I loved this episode! I'm wanting to get into doing larger art fairs (I have done some smaller shows). I am definitely interested in the gear and looking forward to learning more about what you guys use.
@Lee-White 's story about the fanny pack hurt me! I cannot imagine.
SarahLuAnn last edited by SarahLuAnn
I LOVED this episode! This is something I've been thinking about a lot lately and this answered many questions for me. I'll definitely be taking a close look at the suggested supplies list. I'm thinking of doing my first show about a year from now--there is a local Steampunk festival I feel my style could be a good fit for. Also, steampunk.
While I'm interested in cons/art fairs for many reasons, one of the reasons is similar to why I started teaching art classes--namely, that it is something I have more control over. I don't have to wait around on some agent or editor to like my work. Its also a way I can look more "legit" and gain more fans, so I have that much more going for me (little as it may be) if/when an agent or editor is interested in my stories. Thats my thinking, anyway.
I definitely feel like I lean more toward the "art fair" side of things--I did a lot of fan art as a teen, but I'm just not as interested in it lately. Also, the IPs that I'm most interested in are fairly obscure. Sure, I've watched the Marvel and DC and Star Wars (etc) movies, and while I enjoy them, I don't LOVE them so much that I feel inspired to make good art work based on them. On the other hand, I am really excited about creating images based on my own ideas. However, my work is definitely very illustrative, and definitely has characters front and center. This will be something for me to think about. Maybe I'll do some less character-focused work to appeal more to that market.
My family went on a road trip this week, we listened to the podcast on the drive. Then, we happened to stop at a shopping center that included an art gallery. It was very interesting to me to look at the work as a customer would. It was mostly landscapes or still lifes without characters--barns, covered bridges, trains, flowers. There was ONE image, though, with a character--the only one in the gallery, really. I absolutely fell in LOVE with it and ALMOST bought it(couldn't think of a wall to put it on... and it was a LITTLE bit more than I wanted to spend.)
I guess I'm just always drawn to character and narrative... there have to be customers out there interested in the same thing, right??
This is the image:
Isn't it fun?? I may still get myself a print of it. The artist is named Michale Sowa and I've had a lot of fun looking at his other work--surreal, weird, and whimsical.
Lisa Ngan last edited by
@Lee-White What is the ideal paper type and weight when ordering art prints? Thanks!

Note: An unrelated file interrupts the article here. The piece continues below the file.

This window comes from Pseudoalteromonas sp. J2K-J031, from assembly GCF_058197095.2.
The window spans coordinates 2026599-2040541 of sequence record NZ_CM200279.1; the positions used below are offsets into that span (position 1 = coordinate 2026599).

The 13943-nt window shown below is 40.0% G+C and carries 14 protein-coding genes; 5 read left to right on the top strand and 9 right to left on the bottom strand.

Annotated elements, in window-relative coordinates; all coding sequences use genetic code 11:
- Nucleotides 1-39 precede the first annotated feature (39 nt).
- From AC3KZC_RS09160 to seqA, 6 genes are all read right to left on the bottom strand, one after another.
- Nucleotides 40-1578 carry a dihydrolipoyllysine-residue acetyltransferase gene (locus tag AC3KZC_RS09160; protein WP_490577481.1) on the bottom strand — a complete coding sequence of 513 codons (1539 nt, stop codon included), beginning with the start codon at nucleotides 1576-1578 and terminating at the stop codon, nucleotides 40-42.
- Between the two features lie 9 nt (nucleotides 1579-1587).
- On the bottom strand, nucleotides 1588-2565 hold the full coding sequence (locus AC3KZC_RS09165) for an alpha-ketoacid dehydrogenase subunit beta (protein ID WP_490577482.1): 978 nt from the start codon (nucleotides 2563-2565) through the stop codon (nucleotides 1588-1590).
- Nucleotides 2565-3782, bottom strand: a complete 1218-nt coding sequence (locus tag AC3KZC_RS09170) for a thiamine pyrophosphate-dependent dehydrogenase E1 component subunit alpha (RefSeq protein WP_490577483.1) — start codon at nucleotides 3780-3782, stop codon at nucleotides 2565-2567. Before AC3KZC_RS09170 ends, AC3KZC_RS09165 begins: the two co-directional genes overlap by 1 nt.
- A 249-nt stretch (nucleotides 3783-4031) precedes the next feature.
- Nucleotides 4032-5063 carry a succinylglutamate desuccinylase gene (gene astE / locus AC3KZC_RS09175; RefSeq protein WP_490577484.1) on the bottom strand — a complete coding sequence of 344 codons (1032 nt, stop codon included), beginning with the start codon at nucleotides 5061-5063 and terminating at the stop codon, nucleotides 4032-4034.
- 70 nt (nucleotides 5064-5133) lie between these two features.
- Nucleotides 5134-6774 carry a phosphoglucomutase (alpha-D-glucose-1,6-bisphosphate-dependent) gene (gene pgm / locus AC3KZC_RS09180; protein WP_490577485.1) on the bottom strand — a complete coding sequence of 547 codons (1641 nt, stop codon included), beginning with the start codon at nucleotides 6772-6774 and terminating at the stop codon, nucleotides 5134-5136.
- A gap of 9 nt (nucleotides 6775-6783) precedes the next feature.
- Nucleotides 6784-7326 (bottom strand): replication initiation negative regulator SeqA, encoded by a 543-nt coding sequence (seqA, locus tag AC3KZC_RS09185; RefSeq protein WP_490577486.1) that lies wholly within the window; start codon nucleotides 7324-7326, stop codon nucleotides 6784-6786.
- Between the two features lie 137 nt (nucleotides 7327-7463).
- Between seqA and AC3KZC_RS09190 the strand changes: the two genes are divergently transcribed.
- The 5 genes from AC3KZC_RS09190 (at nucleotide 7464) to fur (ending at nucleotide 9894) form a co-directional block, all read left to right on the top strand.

Lee White last edited by
@lisa-ngan I like the Epson Cold Press Bright Paper. It has a lovely finish and works well for fine art prints.
juliepeelart last edited by
This was a very timely episode as I am doing my first art/craft fair this fall. My biggest question is about printing. In the podcast you mentioned that it is can be really cheap to get prints made, and also that it is important to produce a quality product. When I am researching all I can find are fine art/giclee printers that are very pricey, or companies that primarily advertise printing things like flyers and brochures. What are some good strategies to find a decent print house for an illustrator since I am not ready to buy a printer?
SarahLuAnn last edited by
Awesome question, @juliepeelart ! Thats something I've been thinking about as well. Will mentioned having a place close by where he lives that he uses, I think.
Art of B last edited by
@juliepeelart When I was trying to find a local printer I phoned around and asked for some print samples/product samples. Some places as well as poster/flyers and such were also quite happy to rattle off art prints. I was able to get some cheap printed samples to compare as well as see how good their customer service was (I had one store seem angry to get the work and one forget the order twice.)
juliepeelart last edited by
@sarahluann Thanks for the comment! I will go back and listen for what Will said, I live in Colorado, but maybe they deliver?
@Art-of-B That is a good idea, lots of trial and error, but I may find a perfect fit! Right now I am also looking in to printers that photographers use, sometimes they have watercolor paper to print on.
AbiDraws last edited by
Thanks for this episode! I've really been enjoying this podcast. I had a few questions about selling prints at shows.
Do you mount the prints with a mat and backing board or just put the unmatted print in a sleeve?
Also, are all your prints limited editions? And if so, how many editions do you do?